This video segment explores whether, in principle, renewable energy resources could meet today's global energy needs of about 15.7 terawatts.

This resource is a website that is a self-contained, multi-part introduction to how climate models work. The materials include videos and animations about understanding, constructing and applying climate models.

This fuel cell animation demonstrates how a fuel cell uses hydrogen to produce electricity, with only water and heat as byproducts. The animation consists of four parts - an introduction, fuel cell components, chemical process, and fuel cell stack.

This is lesson five of a 9-lesson module. Activity explores the effects of climate change on different parts of the Earth system and on human well-being: polar regions, coral reefs, disease vectors, extreme weather, and biodiversity.

This video discusses carbon dioxide concentrations in the atmosphere that have increased due to the burning of fossil fuels in electricity generation, transportation, and industrial processes. Video includes history of Keeling and his research, as well as the seasonal fluctuations in CO2.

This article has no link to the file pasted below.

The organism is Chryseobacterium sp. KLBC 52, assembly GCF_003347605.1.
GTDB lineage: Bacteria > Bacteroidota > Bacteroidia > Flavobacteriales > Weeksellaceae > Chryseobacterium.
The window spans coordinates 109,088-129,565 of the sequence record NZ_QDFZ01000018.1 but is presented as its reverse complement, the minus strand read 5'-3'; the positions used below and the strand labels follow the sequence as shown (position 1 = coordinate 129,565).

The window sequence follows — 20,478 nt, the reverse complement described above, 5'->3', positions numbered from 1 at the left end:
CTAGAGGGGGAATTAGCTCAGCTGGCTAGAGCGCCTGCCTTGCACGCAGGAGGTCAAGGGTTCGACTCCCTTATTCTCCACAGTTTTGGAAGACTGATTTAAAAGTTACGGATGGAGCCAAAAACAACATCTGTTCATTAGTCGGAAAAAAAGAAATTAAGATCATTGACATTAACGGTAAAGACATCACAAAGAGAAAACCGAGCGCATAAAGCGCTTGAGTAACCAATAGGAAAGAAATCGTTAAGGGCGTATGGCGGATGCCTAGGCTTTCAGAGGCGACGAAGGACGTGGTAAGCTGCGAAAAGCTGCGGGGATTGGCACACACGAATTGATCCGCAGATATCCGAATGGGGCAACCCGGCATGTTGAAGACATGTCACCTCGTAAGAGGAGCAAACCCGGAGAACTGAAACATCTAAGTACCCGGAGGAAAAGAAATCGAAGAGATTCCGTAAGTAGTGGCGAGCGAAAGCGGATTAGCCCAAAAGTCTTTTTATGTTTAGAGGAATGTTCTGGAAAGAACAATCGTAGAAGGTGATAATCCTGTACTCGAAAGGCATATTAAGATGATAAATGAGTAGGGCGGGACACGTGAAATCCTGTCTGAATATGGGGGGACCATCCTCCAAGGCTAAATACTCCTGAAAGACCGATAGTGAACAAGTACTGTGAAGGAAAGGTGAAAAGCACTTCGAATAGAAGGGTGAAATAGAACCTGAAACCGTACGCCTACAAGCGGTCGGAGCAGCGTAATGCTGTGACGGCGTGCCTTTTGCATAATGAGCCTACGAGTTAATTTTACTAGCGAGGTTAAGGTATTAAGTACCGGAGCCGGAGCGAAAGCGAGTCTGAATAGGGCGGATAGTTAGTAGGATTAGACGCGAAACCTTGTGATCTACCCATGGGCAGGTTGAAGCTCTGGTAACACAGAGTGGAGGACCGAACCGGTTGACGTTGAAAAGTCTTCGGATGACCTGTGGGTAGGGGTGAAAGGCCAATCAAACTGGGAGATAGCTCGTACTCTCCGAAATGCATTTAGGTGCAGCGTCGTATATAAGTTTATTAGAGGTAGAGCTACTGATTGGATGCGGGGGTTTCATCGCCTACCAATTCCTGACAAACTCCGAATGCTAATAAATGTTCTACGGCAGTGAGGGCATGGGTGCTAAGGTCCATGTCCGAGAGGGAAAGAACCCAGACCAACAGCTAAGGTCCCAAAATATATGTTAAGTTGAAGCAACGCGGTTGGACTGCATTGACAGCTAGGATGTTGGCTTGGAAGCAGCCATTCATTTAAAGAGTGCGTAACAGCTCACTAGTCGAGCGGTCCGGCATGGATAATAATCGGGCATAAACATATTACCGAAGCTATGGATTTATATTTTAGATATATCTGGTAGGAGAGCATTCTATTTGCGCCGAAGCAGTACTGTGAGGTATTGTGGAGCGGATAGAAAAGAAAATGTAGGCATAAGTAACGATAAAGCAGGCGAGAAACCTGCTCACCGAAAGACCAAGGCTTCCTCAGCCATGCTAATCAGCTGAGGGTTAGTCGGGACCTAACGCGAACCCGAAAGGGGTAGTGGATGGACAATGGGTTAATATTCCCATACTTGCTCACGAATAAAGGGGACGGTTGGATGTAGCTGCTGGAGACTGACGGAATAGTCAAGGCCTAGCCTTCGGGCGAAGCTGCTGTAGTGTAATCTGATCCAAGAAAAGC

This carbon calculator, developed by the EPA, guides students in calculating their carbon footprint and then using that information to make decisions about how to reduce their carbon emissions.

This activity includes an assessment, analysis, and action tool that can be used by classrooms to promote understanding of how the complex current issues of energy, pollution, supply, and consumption are not just global but also local issues.

This video features interviews with native people living on atoll islands in Micronesia, so viewers are able to understand the real, current threats that these people are facing due to climate change.

This high-resolution narrated video shows levels and movements of CO2 globally through the course of a year.

This video from ClimateCentral looks at the way climate conditions can affect vegetation in the West, and what influence this has on wildfires. Drought and rainfall can have very different wildfire outcomes, depending on vegetation type, extent, and location.